Not Everything Is Great About Destiny 2
Now before the internet hate machine descends on this article like the overreacting Cthulhu that it is, I need to say a few things. To start, I like Bungie’s game. I really do. And this is coming from someone who found it nearly impossible to get into the first Destiny. I probably played it for a grand total of 2 hours (and on several separate occasions, mind you) before throwing in the towel. See, the thing is, I thought the first few Halo titles were amazing pieces of work, so it was quite disappointing for me that the same developer’s modern take on their own FPS formula left me feeling so flat.
But Destiny 2 is quite obviously a great game and improves on the original in all the ways that matter. The controls are incredibly solid, and for someone who isn’t usually the best at first person shooters (read: terrible), they feel intuitive and positively responsive. The graphics, while not running as smooth as I’d like them to on my PS4 Pro, are well-drawn and well-directed, representing a whole variety of alien landscapes in shimmering, extraterrestrial glory. Composition-wise, Destiny 2’s soundtrack is art in every sense of the idea, filled with warm horn passages and some of the best string work I’ve yet heard in a game.
Furthermore, the progression system is downright addictive, and I find myself eager to continue my varied space exploits so that I can level up my character and collect new weapons, armor and shaders (shhhhh, don’t speak of them). However, the sad thing is that this all stands in stark contrast to the story, which spews out like a tidal wave of convoluted science fiction word salad. Let's get real here: When I feel like I need to take a college course in a game’s lore to actually grasp what’s going on, I think it’s time to reassess the notion of accessibility.
Destiny 2 suffers from the same problems that many high fantasy games and other pieces of similar fiction (including TV shows and books) do. Its far-reaching history is too complicated for its own good, too needlessly intricate to be interesting, too self-important and obtuse to be compelling. Dialogue is peppered with enough in-world jargon to fill a 100-page Destiny and Me informative pamphlet, and the way acquaintances casually sound off about the obviously obscure goings-on within their universe often leaves me pointlessly overwhelmed and ultimately bored. I mean, I hear the words and I see the events happening, but I’m not attached to any of the characters or the setting, so none of it means very much. Would I be more excited if I’d played the original game? Possible, but doubtful.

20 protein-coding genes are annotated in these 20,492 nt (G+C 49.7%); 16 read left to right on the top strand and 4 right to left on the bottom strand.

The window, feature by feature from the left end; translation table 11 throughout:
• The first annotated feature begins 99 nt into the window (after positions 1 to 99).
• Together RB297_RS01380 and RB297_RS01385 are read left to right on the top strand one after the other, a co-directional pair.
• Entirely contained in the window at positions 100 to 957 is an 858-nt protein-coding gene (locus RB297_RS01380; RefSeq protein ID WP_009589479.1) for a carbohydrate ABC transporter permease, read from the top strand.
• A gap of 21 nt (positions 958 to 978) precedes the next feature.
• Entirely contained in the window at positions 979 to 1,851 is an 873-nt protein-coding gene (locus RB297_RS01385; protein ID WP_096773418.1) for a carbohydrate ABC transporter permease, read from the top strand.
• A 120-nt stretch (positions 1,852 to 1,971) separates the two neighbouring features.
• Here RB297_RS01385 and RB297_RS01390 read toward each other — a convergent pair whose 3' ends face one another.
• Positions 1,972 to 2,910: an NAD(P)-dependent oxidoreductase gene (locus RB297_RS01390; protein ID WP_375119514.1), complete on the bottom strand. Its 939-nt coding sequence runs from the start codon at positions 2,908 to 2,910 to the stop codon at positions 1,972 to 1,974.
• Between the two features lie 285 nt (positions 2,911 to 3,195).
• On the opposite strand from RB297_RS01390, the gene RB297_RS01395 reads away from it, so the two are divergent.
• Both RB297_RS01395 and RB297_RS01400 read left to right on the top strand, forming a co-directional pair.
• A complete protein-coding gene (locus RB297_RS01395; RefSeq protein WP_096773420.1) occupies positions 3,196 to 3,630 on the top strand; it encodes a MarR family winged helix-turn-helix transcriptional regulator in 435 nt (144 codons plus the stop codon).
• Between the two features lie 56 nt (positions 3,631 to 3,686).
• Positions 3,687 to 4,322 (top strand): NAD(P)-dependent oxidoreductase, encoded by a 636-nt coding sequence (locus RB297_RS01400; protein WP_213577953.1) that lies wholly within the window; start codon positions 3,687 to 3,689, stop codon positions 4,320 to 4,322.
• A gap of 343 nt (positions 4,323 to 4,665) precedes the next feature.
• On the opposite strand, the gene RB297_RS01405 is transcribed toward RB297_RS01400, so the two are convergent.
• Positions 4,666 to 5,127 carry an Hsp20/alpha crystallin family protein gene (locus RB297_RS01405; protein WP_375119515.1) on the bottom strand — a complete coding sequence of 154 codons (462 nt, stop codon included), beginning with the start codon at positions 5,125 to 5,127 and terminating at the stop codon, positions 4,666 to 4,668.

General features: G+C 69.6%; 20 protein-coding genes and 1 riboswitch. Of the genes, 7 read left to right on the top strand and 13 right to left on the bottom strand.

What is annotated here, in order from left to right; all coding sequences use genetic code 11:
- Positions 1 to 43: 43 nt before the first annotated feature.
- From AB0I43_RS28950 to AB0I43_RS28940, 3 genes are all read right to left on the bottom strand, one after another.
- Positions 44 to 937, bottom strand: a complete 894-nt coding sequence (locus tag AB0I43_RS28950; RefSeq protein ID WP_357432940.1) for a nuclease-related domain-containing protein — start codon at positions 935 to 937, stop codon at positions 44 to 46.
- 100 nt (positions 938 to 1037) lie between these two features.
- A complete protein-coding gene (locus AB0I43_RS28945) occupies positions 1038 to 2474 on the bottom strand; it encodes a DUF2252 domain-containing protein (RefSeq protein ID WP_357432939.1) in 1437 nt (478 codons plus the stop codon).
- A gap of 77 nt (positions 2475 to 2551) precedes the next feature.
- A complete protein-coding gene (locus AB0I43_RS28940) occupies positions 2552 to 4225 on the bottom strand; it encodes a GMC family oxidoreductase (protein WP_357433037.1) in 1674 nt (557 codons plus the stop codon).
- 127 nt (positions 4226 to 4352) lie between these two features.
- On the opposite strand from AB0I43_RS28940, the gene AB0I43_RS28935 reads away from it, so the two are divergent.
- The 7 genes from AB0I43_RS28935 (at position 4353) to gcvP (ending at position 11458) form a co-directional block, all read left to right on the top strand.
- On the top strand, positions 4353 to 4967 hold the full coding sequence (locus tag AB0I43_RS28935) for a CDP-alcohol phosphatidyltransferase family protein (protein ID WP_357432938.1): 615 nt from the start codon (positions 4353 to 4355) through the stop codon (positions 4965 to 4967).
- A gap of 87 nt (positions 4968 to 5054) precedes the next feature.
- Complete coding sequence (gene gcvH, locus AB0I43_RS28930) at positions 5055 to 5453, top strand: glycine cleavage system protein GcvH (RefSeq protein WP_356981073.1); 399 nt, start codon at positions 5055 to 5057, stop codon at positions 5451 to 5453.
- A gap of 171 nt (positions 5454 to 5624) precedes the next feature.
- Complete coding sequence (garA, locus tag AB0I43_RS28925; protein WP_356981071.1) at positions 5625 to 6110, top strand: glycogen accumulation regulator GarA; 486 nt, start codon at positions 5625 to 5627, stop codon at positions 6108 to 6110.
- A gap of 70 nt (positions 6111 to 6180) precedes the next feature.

But here’s the thing: I want to care. I really do. I crave stories that grab me and never let go, but I need a game to give me something—anything, really—of real substance to sink my teeth into. Unfortunately, batterings of empty details aren’t usually the way to go about it. If you’re going to present me with several sinister alien races to fight against, make the battle personal. Make the conflict heavy and the resolutions satisfying. As it stands, I’m just blasting down wave after wave of Fallen creatures with no perceived motivation. Are the Fallen actually evil? Do they have any redeeming qualities? Do they possess any depth beyond plasma blasts and incessant screeching? Sure, there’s mission dialogue and chattered objectives that point me in the right direction, even tell me that the Fallen are bad and that bad things need to be killed, but it all feels strangely hollow.
I’m sure there’s a subset of players who just eat this stuff up and write thousands of pages of disgustingly accurate Guardian fan fiction in their spare time, but I’m most definitely not one of them. I need more meat to my exposition, more personality to my encounters. For a game that hinges on an epic tale of exploding stars and ancient rivalries between powerful entities, the narrative tension never rises above a fizzle. Most of the time, you can cut it with a potato. A dull one. The dullest potato.
I don’t necessarily want to fault the writers involved with the game, because a) I also write for a living and b) I’m not entirely sure I could create something better. So in the spirit of writer decency, I’d rather just assume Destiny 2 is simply a victim of its hybrid genre and unconventional structure, a casualty of having one foot planted firmly inside traditional campaign gameplay and the other in a shared world replete with ever-evolving online multiplayer. I guess, in the end, we can’t have it all, and as a result, storytelling is an afterthought here. And supposedly this is leaps and bounds above the original Destiny, which, when you sit down and think about it, is a very scary thought.
Taking this context into account, I would imagine it’s difficult to craft a cohesive, clear thread within the confines of such circumstances. In that sense, I can totally understand the narrative’s shortcomings. Bungie's writers don’t have the luxury of a straightforward single player adventure that focuses completely on 10 uninterrupted hours. Instead, there are myriad distractions like sidequests, public events and most importantly, millions of other players concurrently making their way through the game. All of who, by the way, can level up and enjoy themselves while completely ignoring the main missions if they so choose. That’s at least what I’ve observed to be true. Maybe they are, in fact, mandatory, but my confusion on the matter may just help bolster the silly point of this entire rant.
As a piece of software that you play and improve at with friends, Destiny 2 excels wonderfully, and I plan to keep partaking well into the release of its planned DLC. But as a vehicle for story and emotion, it regrettably falls flat on its MMO face. If we're lucky, Bungie will take a page from Titanfall 2's campaign playbook for the next go-around.